In short, I do not think it is possible to avoid the scandal of particularity when it comes to the Christian form of Judaism. There was an inevitability to the parting of the ways between Christian and non-Christian Jews however long it took in different places, and the parting was only accelerated by the Pauline Gentile mission and its success.

Andrew Lincoln sums up well what is going on in Hebrews—“its writer holds that, while the Scripture is still the authoritative vehicle of God’s self-disclosure, the sacrificial system, the law and the Sinaitic covenant, of which Scripture speaks, have been surpassed by God’s new and decisive word in Christ, and so in terms of present Christian experience are no longer appropriate. The law, its symbols and institutions remain crucial for interpreting the fulfillment of God’s purposes in Christ but do not determine Christian practice. Christ’s once-for-all sacrifice does away with the need for the sacrificial system (cf. 10.4-18) and indeed the covenant with Moses can be described as obsolete (8.13). It is in this sense that Hebrews can be appropriately called a ‘supercessionist’ document.”(Hebrews. A Guide, p. 114).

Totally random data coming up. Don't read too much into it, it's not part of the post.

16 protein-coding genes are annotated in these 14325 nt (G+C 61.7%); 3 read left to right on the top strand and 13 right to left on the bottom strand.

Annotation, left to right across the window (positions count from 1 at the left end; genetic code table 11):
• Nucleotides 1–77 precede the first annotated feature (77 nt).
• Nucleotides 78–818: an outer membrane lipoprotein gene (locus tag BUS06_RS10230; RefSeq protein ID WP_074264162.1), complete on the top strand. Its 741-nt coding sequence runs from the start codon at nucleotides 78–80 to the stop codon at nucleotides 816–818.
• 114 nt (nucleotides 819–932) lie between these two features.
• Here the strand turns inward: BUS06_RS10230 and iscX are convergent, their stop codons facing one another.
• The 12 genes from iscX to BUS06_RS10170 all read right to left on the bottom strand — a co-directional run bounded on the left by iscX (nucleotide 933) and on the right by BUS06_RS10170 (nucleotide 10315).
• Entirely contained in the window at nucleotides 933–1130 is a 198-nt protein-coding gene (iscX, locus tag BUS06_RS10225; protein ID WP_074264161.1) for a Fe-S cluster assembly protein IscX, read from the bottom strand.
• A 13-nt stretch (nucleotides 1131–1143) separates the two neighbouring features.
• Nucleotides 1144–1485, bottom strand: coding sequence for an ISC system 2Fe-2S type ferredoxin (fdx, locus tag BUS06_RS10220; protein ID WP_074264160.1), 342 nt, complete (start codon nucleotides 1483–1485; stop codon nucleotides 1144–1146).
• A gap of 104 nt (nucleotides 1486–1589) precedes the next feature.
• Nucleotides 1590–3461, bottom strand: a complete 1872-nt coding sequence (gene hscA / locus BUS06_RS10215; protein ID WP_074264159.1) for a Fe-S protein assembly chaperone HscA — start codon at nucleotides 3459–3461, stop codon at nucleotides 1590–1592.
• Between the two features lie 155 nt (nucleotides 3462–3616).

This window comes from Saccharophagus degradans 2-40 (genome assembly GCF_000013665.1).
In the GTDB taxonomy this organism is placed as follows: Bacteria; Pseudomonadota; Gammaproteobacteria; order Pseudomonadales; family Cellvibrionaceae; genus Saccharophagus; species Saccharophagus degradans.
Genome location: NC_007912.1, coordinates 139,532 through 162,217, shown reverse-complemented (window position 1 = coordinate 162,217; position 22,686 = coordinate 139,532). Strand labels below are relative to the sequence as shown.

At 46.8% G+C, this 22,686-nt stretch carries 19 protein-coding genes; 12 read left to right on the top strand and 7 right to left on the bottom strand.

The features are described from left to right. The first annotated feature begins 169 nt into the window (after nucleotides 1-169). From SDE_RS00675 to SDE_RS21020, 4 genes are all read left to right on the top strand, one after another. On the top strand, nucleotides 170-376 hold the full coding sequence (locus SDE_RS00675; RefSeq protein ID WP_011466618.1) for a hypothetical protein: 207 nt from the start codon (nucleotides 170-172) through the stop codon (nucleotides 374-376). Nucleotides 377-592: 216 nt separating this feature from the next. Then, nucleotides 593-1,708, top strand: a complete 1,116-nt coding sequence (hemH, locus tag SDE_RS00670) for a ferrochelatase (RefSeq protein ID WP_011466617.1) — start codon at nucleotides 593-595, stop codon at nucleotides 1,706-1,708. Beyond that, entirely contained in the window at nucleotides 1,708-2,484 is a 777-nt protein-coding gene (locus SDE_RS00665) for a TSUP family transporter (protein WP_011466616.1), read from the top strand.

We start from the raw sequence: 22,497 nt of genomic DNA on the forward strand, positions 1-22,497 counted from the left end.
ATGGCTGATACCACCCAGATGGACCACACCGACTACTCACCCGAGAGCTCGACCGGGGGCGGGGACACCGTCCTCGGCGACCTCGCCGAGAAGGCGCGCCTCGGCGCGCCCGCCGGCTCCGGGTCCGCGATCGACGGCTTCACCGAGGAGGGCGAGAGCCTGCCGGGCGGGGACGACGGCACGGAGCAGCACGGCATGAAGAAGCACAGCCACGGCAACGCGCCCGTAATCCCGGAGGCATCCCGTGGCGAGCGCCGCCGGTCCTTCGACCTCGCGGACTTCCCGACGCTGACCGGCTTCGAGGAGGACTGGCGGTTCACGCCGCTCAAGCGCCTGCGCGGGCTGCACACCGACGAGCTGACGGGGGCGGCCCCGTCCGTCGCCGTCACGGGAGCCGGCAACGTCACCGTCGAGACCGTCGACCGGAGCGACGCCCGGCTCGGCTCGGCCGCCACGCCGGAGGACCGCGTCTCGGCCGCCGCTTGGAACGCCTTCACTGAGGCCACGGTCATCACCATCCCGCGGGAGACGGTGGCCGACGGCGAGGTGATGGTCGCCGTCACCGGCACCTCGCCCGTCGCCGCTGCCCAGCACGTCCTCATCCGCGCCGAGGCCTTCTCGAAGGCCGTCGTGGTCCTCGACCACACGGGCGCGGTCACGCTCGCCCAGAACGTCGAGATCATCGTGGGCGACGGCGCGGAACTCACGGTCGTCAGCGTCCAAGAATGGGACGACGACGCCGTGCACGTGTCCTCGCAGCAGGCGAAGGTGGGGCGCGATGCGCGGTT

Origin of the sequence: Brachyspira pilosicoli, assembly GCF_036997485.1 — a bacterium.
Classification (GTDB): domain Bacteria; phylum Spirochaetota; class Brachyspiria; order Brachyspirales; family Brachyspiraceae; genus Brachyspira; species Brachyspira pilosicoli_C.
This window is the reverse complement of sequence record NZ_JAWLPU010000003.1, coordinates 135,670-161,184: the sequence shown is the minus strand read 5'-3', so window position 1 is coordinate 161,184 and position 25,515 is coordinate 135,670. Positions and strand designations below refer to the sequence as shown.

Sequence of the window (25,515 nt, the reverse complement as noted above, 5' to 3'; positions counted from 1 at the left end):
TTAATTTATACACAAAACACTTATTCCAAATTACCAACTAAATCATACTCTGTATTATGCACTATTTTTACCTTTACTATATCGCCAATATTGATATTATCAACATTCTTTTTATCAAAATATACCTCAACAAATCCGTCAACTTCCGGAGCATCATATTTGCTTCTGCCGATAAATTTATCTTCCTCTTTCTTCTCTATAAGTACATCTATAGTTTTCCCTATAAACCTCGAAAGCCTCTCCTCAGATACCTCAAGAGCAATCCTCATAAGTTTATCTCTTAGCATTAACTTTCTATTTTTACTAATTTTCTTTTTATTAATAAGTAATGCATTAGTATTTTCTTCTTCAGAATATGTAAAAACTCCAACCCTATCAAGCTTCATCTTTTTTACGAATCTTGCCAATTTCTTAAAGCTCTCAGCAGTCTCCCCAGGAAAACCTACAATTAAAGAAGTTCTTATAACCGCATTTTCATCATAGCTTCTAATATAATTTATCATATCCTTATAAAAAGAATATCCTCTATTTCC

To this I would add the caution that the author no doubt would have argued that he was talking about the completion of the Jewish heritage in Jesus. He would have stressed, had he lived until today, that it is totally anachronistic to talk about the replacement of Judaism as a religion with Christianity as a religion. Our author is not talking about Christianity as some separate religion from Judaism. He is talking about what he sees as the true completion of all the Jewish religion was meant to point to and prepare for and be the basis of. Of course what he says in Hebrews would inevitably be viewed as supercessionist by those Jews who had not and did not see Jesus as the completion of God’s plans for them or the fulfillment of earlier covenants.